1. The combination with a supporting plate having lips at its ends and a blade having ears at its ends to bear against the ends of the lips, of a removable spring clamping plate adapted to embrace the blade and supporting plate and having its rear spring portion in engagement with the rear edge of said blade.

2. The combination with a handle and rigidly mounted supporting plate and a blade on said plate, of a removable clamping plate having a bearing face portion to engage the blade, clamping fingers to engage the plate, and a spring portion connecting said bearing face portion and said fingers, whereby the blade is held against the supporting plate by spring pressure and is readily removable.

3. The combination with a handle and rigidly mounted supporting plate having lips at its ends and a blade lying on said plate between the lips and having lugs at its ends to engage the lips, of a removable clamping plate shorter than the space between said lips and adapted to slide therebetween, said plate having a bearing face engaging the blade, clamping fingers engaging the plate, and a spring portion connecting said bearing face portion and said fingers.

4. The combination with a handle having a portion thereof bent at an angle of approximately 45°, of a combined supporting plate and comb guard secured to said handle at approximately the center of the supporting portion of said plate, the supporting face of said plate being arranged at a right angle to the bent portion of said handle, and a blade supported on said plate, whereby said blade is held rigidly in a transverse plane approximately 45° to the longitudinal axis of the handle.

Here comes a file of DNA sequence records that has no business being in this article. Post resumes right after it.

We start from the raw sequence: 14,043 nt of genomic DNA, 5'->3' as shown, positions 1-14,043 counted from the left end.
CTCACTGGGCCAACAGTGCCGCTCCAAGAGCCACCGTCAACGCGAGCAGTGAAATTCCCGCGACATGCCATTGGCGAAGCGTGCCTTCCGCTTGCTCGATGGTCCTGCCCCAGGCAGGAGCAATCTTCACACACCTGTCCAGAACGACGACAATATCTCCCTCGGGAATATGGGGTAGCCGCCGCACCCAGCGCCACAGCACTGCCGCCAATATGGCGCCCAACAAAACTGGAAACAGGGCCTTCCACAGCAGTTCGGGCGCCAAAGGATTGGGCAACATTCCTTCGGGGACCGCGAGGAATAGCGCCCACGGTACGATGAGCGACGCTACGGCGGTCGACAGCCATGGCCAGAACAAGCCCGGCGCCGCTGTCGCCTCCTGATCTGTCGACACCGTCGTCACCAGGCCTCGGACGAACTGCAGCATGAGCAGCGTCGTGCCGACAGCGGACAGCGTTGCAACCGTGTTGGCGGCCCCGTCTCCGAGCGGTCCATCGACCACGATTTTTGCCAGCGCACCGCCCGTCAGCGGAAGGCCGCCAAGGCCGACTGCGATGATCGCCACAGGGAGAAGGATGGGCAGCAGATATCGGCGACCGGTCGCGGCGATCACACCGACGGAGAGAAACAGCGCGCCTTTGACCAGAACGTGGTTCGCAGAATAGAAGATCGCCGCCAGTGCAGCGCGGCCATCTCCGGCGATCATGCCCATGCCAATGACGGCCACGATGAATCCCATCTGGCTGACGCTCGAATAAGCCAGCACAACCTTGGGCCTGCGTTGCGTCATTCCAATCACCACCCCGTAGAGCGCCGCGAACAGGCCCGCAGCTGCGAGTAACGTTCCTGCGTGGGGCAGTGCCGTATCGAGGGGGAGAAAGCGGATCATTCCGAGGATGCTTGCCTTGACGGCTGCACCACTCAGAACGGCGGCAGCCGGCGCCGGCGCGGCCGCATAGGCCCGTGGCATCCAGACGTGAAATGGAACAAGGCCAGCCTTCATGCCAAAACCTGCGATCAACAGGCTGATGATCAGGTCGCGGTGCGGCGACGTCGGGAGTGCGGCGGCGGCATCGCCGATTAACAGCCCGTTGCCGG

5. The combination with a handle having a portion thereof bent at an angle of approximately 45°, of a supporting plate secured to the end of the bent portion of said handle at approximately the center of said plate, the supporting face of said plate being arranged at a right angle to the longitudinal axis of said bent portion, a comb guard on one side of said supporting plate and secured thereto by bent portions, a blade supported on said plate and extending approximately equal distances beyond each side of said plate and the edge arranged adjacent said comb, a spring clamping plate arranged to clamp said blade to said supporting plate and having its rear spring portion in engagement with the rear edge of said blade and curved to correspond in cross section with the comb on the other side of said supporting plate.

In testimony whereof I affix my signature in presence of two witnesses.

Russ J. Christy.

Witnesses:

C. J. Christy,

H. C. De Ran.